Historic defense system built to protect Puget Sound becomes instant white elephant | KNKX

Historic defense system built to protect Puget Sound becomes instant white elephant

Dec 7, 2019


In the late 1800s, the U.S. government constructed three state-of-the-art defense systems: Fort Casey on Whidbey Island, Fort Flagler on Marrowstone Island and Fort Worden in nearby Port Townsend. They were built to thwart possible intruders from entering Puget Sound.


“The three of them in combination form this triangle, which has come to be called the triangle of fire,” said Sam Wotipka, who works for Washington State Parks.


If you are in a boat on the water and you pass by these forts, you will not see any signs of artillery. The 600-pound metal shells were out of view, as were the guns that sent them through the air at over 1,500 mph.


Everything was stored in concrete bunkers. The side of the fortifications that faces the water is covered in earth and grass. From a distance, it looks like any other green hillside.



Construction of Fort Casey started in 1897. The structure became obsolete around the time of its completion in 1901 with the invention of airplanes and accurate weaponry on battleships.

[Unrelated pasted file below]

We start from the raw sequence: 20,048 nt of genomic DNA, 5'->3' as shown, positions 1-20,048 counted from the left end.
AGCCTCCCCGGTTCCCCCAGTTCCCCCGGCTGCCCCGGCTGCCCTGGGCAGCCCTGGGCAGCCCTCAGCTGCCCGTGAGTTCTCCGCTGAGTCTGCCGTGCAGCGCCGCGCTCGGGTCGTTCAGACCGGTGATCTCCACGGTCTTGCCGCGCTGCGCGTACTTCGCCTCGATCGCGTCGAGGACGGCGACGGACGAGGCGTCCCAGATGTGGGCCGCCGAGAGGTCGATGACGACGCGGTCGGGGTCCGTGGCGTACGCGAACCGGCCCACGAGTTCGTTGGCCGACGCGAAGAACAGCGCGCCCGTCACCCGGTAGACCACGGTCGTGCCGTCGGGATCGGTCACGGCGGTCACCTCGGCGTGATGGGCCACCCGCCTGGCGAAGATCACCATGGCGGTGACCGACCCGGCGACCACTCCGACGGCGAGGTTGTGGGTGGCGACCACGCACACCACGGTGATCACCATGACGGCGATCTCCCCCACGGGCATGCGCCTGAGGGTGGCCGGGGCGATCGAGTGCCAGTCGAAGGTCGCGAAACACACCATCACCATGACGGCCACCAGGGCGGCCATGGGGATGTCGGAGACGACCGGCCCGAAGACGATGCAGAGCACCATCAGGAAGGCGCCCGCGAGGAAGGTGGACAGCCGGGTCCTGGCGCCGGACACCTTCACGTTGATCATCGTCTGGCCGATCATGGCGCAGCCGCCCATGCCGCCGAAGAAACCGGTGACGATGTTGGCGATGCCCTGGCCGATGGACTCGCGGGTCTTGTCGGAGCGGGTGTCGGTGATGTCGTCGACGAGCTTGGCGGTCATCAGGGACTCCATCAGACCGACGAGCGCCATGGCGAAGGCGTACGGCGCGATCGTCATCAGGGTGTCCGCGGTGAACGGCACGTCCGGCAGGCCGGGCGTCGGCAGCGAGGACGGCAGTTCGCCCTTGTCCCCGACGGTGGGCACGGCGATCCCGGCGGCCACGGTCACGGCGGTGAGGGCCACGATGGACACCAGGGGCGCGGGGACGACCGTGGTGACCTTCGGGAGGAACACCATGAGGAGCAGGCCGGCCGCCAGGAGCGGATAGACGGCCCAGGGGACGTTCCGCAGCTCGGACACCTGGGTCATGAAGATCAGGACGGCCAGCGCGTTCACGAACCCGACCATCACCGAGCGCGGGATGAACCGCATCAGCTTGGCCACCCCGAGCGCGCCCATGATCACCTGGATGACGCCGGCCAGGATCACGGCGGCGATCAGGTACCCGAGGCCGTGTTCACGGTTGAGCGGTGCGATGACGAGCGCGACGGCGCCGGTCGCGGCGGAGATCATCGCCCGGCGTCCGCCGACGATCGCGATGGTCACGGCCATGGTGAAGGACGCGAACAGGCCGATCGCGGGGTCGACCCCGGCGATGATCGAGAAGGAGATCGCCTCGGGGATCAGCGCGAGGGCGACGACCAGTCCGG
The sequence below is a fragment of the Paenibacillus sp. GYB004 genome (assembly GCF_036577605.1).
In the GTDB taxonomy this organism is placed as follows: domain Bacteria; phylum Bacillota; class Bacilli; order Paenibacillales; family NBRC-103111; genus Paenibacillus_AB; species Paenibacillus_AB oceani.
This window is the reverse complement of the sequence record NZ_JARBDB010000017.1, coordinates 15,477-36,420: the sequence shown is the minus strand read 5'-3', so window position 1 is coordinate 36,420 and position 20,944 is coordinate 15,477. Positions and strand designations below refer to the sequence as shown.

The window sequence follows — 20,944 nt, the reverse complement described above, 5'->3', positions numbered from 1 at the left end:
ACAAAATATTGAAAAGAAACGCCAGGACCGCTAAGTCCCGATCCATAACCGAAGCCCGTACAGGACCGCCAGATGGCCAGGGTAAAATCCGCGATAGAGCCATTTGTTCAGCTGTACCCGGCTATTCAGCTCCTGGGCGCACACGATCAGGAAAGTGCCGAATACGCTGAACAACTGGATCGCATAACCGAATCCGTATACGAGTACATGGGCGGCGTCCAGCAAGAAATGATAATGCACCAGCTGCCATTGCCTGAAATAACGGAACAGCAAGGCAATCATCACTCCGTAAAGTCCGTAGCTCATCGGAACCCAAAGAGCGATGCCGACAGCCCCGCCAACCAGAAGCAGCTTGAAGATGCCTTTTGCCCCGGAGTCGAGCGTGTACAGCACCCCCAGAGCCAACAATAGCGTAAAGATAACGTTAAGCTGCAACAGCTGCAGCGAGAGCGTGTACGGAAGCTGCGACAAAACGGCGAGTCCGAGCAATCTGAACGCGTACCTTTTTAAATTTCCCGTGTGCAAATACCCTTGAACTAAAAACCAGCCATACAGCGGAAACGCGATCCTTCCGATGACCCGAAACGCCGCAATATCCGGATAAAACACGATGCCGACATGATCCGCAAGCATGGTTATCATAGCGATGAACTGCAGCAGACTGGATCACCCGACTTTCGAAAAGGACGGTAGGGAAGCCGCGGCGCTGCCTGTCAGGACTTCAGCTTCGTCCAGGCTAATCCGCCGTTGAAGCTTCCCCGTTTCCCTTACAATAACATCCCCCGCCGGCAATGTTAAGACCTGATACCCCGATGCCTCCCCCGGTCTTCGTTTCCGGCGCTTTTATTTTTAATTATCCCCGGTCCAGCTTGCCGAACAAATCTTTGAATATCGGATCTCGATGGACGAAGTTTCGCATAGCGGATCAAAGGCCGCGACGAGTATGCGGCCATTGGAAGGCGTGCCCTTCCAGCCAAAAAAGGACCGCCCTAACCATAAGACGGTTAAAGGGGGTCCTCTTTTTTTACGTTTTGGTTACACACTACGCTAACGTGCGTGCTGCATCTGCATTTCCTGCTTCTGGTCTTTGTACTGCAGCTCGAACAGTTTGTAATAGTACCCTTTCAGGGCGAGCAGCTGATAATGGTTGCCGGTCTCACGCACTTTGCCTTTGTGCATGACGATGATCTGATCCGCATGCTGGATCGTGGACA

Credit Parker Miles Blohm / KNKX


But when these structures were built, some amazing things were happening in other parts of the world. The Wright Brothers were testing their new flying invention, and more powerful guns were being developed that could be mounted onto ships.


“What we’ve arrived at is really the story of technology and how change can happen very rapidly and make huge investments suddenly obsolete,” Wotipka said.


In the end, these defense systems never took part in any battles. Instead, they were used as training facilities for soldiers and as sets for movies. The film, "An Officer and a Gentleman," was filmed at Fort Worden.


Today, these forts are state parks. Instead of holding shells and artillery, the dark rooms of the concrete bunkers are visited by everyone from hikers and musicians to kids playing flashlight tag. 



One of the Fort Casey disappearing guns overlooking the gateway to Puget Sound.
Credit Parker Miles Blohm / KNKX